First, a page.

Governor adept at managing the news

Published 12:00 am Tuesday, June 3, 2008

One thing Ohioans of both political stripes have to concede is Gov. Ted Strickland has a sure eye for the smart move.

Smart for the state, maybe, but just as smart for Strickland.

Exhibit No 1: Strickland’s announcement Wednesday that he was tapping Ohio State University law school dean Nancy Hardin Rogers to clean up the scandal-plagued attorney general’s office.

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This news won Strickland all kinds of political points, starting with the obvious but not-to-be-underestimated coup of putting a woman in charge of fixing the mess former Attorney General Marc Dann left behind in the wake of an affair with a female subordinate.

In all the speculation that buzzed around the Statehouse as pundits tried to guess Strickland’s pick, Rogers’ name never came up.

Yet as soon as the governor introduced the dean, a consensus quickly echoed through the capital: ‘’Brilliant. Why didn’t I think of that?’’

It’s headache material for Republicans trying to find a chink in the governor’s armor ahead of the 2010 election.

‘’From a Republican perspective he’s frustrating because he’s doing a lot of the right things, and making a lot of the right moves and positioning himself well politically,’’ said Jim Trakas, a former Republican state lawmaker from suburban Cleveland who’s now running for Congress.

The selection of Rogers – a squeaky clean, universally praised academic – was another coup in Strickland’s full-court press to wrestle the Dann scandal under control as it threatens to undo the gains Democrats made in their partial takeover of state government in 2006.

Strickland also led the charge threatening Dann with impeachment – a fate he avoided by resigning – and expanding the state watchdog’s power to investigate the attorney general’s office.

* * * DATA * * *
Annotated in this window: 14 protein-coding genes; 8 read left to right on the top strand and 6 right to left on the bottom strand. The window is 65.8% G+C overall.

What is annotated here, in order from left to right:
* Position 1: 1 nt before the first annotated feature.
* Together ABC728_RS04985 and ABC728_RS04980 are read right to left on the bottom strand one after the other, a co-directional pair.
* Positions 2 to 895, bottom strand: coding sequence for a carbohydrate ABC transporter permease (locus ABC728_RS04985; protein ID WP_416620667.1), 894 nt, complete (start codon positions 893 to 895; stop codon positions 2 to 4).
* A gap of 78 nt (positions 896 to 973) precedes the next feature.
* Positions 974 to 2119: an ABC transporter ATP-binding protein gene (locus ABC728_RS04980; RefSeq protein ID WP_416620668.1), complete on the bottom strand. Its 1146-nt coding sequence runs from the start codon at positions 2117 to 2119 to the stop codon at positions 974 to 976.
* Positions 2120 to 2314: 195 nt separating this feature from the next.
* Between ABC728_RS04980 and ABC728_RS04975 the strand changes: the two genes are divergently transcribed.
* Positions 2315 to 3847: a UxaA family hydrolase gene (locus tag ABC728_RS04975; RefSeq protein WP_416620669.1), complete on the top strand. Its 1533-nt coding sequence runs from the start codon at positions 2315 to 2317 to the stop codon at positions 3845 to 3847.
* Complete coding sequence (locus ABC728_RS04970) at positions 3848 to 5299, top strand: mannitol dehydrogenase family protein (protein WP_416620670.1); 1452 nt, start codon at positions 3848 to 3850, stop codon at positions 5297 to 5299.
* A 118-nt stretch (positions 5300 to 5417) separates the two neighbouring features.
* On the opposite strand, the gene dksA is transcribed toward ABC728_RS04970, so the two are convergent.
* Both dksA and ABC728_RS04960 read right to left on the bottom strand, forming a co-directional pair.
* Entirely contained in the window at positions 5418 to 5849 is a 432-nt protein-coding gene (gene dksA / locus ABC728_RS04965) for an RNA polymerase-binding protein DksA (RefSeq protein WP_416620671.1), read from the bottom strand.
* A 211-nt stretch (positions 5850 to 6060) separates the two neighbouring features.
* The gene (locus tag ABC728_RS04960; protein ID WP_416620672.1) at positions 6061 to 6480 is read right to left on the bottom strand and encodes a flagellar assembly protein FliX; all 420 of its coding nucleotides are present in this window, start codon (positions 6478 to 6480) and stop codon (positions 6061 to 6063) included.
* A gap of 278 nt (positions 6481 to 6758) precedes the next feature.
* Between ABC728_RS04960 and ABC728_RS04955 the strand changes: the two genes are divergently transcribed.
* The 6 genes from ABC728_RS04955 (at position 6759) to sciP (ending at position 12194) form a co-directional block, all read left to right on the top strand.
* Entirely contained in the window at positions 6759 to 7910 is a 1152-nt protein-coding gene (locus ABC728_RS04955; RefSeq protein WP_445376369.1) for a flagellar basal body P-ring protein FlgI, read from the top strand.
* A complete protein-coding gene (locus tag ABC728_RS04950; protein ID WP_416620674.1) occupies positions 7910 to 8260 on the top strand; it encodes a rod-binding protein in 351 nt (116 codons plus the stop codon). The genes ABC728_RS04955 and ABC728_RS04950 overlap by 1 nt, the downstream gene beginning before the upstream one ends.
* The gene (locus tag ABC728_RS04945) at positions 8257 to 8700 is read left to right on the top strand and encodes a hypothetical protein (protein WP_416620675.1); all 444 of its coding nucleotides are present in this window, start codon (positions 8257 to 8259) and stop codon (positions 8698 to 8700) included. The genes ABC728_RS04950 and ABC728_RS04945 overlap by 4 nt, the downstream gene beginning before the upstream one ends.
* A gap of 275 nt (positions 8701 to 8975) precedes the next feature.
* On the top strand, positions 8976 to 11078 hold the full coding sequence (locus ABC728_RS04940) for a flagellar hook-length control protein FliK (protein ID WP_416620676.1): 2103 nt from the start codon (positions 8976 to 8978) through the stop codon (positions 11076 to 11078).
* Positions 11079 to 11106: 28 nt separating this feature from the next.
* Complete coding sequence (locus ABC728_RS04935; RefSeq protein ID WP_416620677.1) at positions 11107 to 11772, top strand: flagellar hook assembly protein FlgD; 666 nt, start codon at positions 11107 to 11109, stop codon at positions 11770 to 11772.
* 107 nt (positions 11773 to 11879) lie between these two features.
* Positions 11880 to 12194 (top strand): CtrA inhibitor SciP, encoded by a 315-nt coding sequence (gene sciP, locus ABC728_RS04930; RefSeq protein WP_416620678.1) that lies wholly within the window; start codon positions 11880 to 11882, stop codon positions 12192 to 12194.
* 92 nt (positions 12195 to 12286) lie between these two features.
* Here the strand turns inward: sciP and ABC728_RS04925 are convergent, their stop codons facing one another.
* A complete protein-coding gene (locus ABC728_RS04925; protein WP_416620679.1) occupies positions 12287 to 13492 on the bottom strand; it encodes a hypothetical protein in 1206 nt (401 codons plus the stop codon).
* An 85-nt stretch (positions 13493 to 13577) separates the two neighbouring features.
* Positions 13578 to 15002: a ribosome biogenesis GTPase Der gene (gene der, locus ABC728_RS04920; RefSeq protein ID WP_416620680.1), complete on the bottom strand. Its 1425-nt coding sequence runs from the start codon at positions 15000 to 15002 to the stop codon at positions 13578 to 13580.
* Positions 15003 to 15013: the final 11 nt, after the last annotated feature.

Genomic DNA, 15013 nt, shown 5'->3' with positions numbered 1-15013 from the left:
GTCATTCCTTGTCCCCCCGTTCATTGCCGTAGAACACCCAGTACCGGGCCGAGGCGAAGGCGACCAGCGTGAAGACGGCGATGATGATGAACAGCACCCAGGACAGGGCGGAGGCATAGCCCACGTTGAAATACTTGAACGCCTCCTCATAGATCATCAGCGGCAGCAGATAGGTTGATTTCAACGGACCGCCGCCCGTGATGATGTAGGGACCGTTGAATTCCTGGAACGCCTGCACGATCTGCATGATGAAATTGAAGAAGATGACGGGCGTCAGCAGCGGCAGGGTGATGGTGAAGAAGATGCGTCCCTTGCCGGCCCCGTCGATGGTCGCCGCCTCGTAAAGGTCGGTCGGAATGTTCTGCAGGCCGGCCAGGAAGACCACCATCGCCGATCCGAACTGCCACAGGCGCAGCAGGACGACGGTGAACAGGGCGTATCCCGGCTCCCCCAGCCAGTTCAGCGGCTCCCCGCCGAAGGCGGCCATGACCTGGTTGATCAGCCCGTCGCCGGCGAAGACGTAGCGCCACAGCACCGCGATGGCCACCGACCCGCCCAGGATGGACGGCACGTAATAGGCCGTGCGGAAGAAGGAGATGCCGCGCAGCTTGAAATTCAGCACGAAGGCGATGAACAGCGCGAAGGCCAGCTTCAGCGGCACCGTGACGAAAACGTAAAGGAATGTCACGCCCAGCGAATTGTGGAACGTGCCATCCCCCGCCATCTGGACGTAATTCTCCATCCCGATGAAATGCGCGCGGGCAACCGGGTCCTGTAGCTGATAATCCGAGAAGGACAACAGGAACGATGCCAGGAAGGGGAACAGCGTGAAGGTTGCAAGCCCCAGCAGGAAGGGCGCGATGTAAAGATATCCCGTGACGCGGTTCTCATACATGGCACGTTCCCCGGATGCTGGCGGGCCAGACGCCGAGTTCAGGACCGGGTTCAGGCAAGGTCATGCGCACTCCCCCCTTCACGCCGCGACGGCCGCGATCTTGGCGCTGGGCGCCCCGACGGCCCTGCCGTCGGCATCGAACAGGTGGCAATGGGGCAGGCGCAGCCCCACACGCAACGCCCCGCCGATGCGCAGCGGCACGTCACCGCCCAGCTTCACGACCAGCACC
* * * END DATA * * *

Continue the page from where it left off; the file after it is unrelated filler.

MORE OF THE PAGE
Strickland was viewed as a liberal during his 14 years in Congress, but as governor he’s modeled himself in the tradition of populists like Republican Gov. Jim Rhodes and Democrat Vern Riffe, who controlled the Ohio House from 1974 to 1994.

In that vein, Strickland has shown uncommon attention to the little details of middle-of-the-road governing.

Last month, he was up early on a Saturday to start the walking division of the annual Columbus Race for the Cure, a three-mile trek that raises money for breast cancer research. It was the first time in recent memory an Ohio governor attended the event, which with 40,000 participants is one of the 10 biggest breast cancer charity runs in the world. That’s right, world.

Or consider Strickland’s showdown with his own bureaucrats last June when he ordered the state transportation department to back off any threat of removing a 10-story banner featuring Cleveland Cavaliers’ star LeBron James.

‘’I would consider it art,’’ Strickland said on a visit to Cleveland, coincidentally the day before the Cavaliers played San Antonio in the first game of the NBA finals.

That gesture earned Strickland political gold: King James himself sent a thank you note and T-shirt.

Strickland, a Methodist minister, understands the value of the bully pulpit, said spokesman Keith Dailey.

‘’He recognizes at an instinctual level that a governor is most effective when he is closest to the people he represents,’’ Dailey said.

Strickland has a solid relationship with Republican legislative leaders, but it’s not all a love fest. Strickland is far too cozy with unions for many Republicans, starting with the overtures he made to teachers by bashing charter schools and the state voucher program.

Sure enough, the worst thing Republican consultant and former Senate president Richard Finan could find to say about Strickland was, ‘’He’s very union-oriented.’’

‘’Otherwise,’’ he continued, ‘’I have to admit that I think he’s doing a pretty good job.’’

Strickland hasn’t said whether he plans to run in 2010. But if his gestures in the court of public opinion are any guide, there’s a good bet he’s got his eye firmly fixed on what it will take to win him another four years in office.

Andrew Welsh-Huggins is a the statehouse correspondent for the Ohio Associated Press.